After a three-year hiatus, the Hawks are pretty good again, and they are also entertaining. Granted, Atlanta had a pretty ugly stretch in early January with four straight losses in rather hideous fashion but, at (relatively) full strength, this is a quality team that plays an entertaining style. Trae Young doesn’t seem to be beloved by everyone, but he’s a dynamic scorer, an otherworldly passer, and a true showman. He has quality, highlight-producing lob threats in John Collins and Clint Capela, an emerging standout forward in De’Andre Hunter, and a playing style captained by head coach Lloyd Pierce that is modern in nature. Atlanta’s broadcast is bolstered by the sultry tones of longtime voice Bob Rathbun, who makes you feel like you’re in capable hands for 48 minutes. Finally, the Hawks also have fantastic new jerseys to enhance the experience, and their MLK-inspired court design, including a stained glass logo at center court, is elite.
New York Knicks
It is an embarrassment of riches to have Mike Breen and Clyde Frazier as a team’s primary commentators. Breen is arguably the No. 1 play-by-play voice in the league, Frazier has a truly unique approach, and the overall broadcast experience is delightful. The Knicks may not scream out as an eminently watchable team on the court but, in a weird way, it is almost refreshing to watch a Tom Thibodeau-led bunch. Julius Randle is off to a sensational start, as he and R.J. Barrett play a ton of minutes, and the supporting cast, including rookie Immanuel Quickley, have been a pleasant surprise. New York is more competitive this season under his leadership, and the Knicks deploy a style that few teams utilize in the modern game. They grind out possessions, lean heavily on the same cast of characters and generally overachieve. It may not be everyone’s aesthetic cup of tea, but too much similarity can be a bad thing when you’re flipping around on League Pass. The Knicks are different, and for the first time in awhile, a worthy watch on a nightly basis.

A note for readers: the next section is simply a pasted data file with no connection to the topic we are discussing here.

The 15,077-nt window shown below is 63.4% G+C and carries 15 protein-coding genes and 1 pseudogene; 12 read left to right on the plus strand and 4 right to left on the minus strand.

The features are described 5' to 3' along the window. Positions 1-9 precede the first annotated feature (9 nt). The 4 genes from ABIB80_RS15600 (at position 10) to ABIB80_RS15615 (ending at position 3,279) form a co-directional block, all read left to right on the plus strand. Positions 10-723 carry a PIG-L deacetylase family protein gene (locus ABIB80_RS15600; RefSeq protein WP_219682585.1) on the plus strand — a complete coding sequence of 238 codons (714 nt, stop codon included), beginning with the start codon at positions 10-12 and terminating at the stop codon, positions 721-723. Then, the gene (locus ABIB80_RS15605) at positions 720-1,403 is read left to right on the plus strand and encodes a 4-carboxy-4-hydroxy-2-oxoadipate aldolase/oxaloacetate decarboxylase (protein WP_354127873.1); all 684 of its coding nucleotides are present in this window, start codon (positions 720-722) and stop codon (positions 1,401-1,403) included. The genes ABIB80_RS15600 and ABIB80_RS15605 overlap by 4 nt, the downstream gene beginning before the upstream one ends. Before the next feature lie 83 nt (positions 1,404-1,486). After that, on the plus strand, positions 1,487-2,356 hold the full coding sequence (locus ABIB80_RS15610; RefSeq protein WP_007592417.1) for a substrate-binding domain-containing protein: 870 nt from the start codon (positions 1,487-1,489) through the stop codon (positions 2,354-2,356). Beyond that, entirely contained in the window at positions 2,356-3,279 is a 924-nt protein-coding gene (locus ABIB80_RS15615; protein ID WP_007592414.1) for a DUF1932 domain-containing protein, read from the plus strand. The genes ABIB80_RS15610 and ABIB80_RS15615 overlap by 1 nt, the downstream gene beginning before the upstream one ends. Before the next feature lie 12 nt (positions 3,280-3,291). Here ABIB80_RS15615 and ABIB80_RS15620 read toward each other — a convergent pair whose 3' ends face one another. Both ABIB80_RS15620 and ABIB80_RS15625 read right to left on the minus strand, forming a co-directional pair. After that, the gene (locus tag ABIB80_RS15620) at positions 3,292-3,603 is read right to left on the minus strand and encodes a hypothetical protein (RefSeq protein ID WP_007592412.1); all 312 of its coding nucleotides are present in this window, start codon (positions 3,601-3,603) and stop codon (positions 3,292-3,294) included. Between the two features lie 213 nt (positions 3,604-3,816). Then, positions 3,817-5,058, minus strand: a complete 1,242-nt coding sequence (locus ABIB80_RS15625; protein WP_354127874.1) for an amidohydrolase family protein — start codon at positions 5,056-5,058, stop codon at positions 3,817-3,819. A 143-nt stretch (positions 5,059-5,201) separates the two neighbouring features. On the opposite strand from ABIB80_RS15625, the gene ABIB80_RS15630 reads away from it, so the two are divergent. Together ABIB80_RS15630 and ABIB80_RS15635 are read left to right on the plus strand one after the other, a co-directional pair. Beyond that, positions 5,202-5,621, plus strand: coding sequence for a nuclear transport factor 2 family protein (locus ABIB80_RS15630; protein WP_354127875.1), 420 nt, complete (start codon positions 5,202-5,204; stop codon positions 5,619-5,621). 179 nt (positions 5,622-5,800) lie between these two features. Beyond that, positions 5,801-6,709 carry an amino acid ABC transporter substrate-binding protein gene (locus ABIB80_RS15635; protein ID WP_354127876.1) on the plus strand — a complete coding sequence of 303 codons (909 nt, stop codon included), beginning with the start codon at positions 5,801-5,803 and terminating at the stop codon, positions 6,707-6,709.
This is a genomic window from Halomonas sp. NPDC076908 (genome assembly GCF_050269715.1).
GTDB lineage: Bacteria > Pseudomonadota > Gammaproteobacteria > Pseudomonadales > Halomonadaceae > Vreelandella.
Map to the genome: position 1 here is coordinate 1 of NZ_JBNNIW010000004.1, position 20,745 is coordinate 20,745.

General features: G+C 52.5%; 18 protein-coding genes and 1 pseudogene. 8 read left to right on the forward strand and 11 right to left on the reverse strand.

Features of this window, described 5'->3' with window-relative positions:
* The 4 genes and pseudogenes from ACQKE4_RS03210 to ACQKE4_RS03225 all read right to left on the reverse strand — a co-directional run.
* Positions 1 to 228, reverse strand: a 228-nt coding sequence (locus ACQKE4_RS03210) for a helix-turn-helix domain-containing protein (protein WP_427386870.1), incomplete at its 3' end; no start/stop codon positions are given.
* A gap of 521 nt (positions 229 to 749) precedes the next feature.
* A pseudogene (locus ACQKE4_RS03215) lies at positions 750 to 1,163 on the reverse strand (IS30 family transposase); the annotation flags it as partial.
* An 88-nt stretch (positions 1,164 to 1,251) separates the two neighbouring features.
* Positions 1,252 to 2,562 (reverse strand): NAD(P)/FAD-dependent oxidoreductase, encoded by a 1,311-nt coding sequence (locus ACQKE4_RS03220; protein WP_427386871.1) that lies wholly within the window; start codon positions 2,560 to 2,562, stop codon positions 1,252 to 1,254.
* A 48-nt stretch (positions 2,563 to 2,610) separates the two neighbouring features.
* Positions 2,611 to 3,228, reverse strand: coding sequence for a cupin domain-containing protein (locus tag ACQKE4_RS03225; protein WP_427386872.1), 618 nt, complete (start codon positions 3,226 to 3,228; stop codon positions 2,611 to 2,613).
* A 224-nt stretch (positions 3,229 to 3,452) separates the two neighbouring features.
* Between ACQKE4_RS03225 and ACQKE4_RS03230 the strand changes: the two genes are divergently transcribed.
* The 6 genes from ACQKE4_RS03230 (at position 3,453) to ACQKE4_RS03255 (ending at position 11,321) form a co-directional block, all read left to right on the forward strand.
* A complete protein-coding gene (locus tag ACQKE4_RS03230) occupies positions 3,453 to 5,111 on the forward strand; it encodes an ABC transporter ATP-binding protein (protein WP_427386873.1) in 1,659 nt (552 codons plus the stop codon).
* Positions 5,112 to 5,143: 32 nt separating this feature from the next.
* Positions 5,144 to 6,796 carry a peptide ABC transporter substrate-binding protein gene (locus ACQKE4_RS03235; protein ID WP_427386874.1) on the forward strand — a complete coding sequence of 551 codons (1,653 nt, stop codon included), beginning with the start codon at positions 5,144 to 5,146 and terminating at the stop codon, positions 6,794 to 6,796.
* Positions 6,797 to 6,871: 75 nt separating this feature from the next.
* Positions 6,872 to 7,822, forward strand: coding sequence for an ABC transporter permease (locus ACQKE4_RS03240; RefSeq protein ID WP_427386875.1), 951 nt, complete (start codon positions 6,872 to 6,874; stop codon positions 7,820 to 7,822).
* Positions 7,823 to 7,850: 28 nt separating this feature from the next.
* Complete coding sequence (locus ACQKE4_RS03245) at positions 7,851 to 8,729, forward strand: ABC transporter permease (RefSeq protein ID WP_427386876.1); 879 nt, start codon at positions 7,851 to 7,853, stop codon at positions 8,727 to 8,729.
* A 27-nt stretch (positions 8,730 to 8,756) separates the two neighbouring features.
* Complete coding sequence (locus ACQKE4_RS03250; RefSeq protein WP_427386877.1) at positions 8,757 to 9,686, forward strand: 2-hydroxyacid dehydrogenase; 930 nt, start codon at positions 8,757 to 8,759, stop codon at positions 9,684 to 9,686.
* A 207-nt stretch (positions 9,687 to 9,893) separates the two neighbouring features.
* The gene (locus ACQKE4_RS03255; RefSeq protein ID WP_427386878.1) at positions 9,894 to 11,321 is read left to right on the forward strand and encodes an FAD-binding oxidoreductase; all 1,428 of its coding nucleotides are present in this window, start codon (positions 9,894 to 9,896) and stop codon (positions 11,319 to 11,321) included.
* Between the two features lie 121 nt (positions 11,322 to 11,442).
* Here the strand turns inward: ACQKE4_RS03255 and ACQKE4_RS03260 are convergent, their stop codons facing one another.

The Pacers are a really good basketball team once again, and with rare few national TV appearances, they’re a team you kind of have to go out of your way to watch. When you do, though, they’re a delight, as Nate Bjorkgren and his coaching staff has given them some new life on offense with their new, Raptors-esque system, but with some twists as they lean heavily on All-Star Domantas Sabonis, who is off to another terrific start. Malcolm Brogdon has regained his three-point stroke this season and is making Indiana look like they got a bargain when they signed him two summers ago. Jeremy Lamb and Doug McDermott are giving them admirable contributions as they wait on T.J. Warren and Caris LeVert to make their season debuts for the Pacers, and so this is a team that figures to only get more intriguing as the season wears on and everyone is able to play. Oh, they also have the man who likely should be the DPOY frontrunner in Myles Turner, who is blocking everything with 4.2 rejections a game and has found his groove offensively as well. They’re a very enjoyable watch, with tremendous fundamentals on both ends of the floor with some star caliber play mixed in.